Prohibiting Idolatry; Creating Freedom
A. INTRODUCTION – GIVING THE TORAH
Our parasha begins with the seemingly insignificant visit of Moshe’s father-in-law, Yitro, to the camp of Bnei Yisrael and thereafter quickly gains momentum with the arrival of Bnei Yisrael at the foot of Har Sinai in the beginning of the third month, Sivan. With the sense of the approaching historical event palpable in the air, the people receive their charge to become a “kingdom of priests and a holy nation.” They begin their final preparations to ready themselves to hear Hashem’s words directly, without intermediaries. At the sound of the shofar, those words begin:
2 I am Hashem your God, who brought you out of the
4 You shall not bow down unto them, nor serve them; for I, Hashem your God, am a jealous God, visiting the iniquity of the fathers upon the children unto the third and fourth generation of those that hate Me.
The Ten Commandment begin with the declaration, “I am Hashem your God,” which is followed immediately with the prohibition against idolatry. Living in a time that colors our understanding of idol worship as a primitive form of service, embodied by the offering of sacrifices and prostration to stone carvings, we tend to dismiss the relevance of the second commandment in today’s day and age. This week, we will explore the parameters of this prohibition, as discussed by the medieval and modern commentators, to see what lessons we moderns can derive from it.
B. THE NATURE OF THE PROHIBITION
What precisely is the prohibition in the second commandment (or “dibra”)? According to Maimonides, the prohibition encompasses even entertaining idolatrous thoughts (Hilkhot Yesodei Ha-Torah, Ch. 1). The Sefer Ha-Chinukh also maintains that the issue addressed in this commandment is one involving thought: “‘You shall have no other gods’ forbids us to believe in any other god beside Hashem.” According to these opinions, the first two commandments mirror one another; the commandment to believe in Hashem is parallel to the commandment prohibiting belief in idolatry.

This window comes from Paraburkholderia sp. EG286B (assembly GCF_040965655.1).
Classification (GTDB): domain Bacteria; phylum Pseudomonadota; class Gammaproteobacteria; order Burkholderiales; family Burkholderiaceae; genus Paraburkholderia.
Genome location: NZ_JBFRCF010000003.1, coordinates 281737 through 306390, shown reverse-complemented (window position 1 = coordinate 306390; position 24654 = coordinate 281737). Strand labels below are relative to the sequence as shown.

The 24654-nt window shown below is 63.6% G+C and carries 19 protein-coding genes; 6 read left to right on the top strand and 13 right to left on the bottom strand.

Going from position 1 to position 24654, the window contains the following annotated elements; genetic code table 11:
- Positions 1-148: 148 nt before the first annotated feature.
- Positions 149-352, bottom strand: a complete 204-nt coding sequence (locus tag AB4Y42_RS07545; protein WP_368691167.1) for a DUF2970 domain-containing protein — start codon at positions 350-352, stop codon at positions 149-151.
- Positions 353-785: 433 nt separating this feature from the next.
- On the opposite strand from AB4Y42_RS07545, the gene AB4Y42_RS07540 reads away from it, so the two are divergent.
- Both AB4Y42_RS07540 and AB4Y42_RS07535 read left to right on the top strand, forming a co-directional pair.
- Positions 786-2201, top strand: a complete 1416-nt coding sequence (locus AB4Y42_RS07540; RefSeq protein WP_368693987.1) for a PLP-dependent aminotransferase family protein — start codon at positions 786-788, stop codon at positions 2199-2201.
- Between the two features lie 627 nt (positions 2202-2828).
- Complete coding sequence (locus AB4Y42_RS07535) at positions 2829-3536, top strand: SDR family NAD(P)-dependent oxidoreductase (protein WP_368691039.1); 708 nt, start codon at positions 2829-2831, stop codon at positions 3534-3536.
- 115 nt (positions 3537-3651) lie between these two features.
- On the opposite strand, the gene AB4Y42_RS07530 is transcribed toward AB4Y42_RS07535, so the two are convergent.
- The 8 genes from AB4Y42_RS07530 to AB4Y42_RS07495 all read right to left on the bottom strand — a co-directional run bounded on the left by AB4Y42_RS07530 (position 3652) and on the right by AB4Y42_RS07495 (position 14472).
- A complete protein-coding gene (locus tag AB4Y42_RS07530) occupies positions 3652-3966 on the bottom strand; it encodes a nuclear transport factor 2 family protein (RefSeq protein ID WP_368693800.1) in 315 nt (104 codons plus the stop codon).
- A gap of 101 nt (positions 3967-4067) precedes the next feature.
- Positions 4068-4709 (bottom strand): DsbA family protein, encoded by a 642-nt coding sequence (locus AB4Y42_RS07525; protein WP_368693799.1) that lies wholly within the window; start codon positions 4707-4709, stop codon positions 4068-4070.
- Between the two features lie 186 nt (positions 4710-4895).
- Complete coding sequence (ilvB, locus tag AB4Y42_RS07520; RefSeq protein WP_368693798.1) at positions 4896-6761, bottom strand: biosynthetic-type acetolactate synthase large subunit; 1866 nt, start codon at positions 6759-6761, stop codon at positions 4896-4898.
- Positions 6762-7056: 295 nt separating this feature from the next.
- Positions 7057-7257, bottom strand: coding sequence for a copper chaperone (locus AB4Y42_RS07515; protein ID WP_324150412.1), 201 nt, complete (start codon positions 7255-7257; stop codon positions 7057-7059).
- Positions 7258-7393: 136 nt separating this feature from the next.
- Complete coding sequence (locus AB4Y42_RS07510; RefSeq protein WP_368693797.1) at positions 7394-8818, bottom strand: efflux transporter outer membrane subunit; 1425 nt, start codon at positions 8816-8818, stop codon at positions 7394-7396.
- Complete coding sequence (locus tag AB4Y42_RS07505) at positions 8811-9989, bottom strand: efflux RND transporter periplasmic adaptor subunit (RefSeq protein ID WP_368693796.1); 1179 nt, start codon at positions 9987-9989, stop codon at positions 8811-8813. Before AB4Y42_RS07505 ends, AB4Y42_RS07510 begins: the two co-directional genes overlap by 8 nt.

In contrast, Rashi quotes the Mekhilta, which states that the prohibition involves holding idols in your possession, even those made by others: “The Torah states, ‘Do not make for yourself any carved idol or likeness’ (v. 4). This forbids the fashioning of new ones. How do we know that one may not hold an existing one in his possession? This is deduced from, ‘You shall have no other gods besides Me’ (v. 3).”
Many of the medieval commentators and halakhic decisors share the Mekhilta’s approach, including the Behag and the Sefer Mitzvot Katan. The famed commentator on the Mishna, Rabbi Ovadiya Barternura, suggests that the second dibra follows a pattern of ascending severity. First, we read that “You shall have no other gods (v. 3), forbidding us to keep existing idols in our possession, which involves no action on our part. Then we read, “Do not make for yourselves any carve idol” (v. 4), which involves a physical act, but which still does not incur the death penalty. Next, we come to “Do not bow down to them” (v. 5), which incurs the death penalty even though bowing down does not necessarily signify full-fledged idol worship. Finally, it states, “Do not worship them” (ibid.), the level of full-fledged idol worship.
The Ramban, however, found this understanding difficult. After acknowledging that Rashi’s interpretation is that of the Mekhilta, he uses the Bartenura’s structure as the basis for rejecting that approach:
But why would [the Torah] place maintaining idols in one’s possession, which is a mere negative commandment, before prostration and worship, which both involve excision and execution by the court? In my opinion, the Halakha is not in accordance with this baraita, for it was taught in accordance with the opinion of an individual sage [but opposes the majority view] …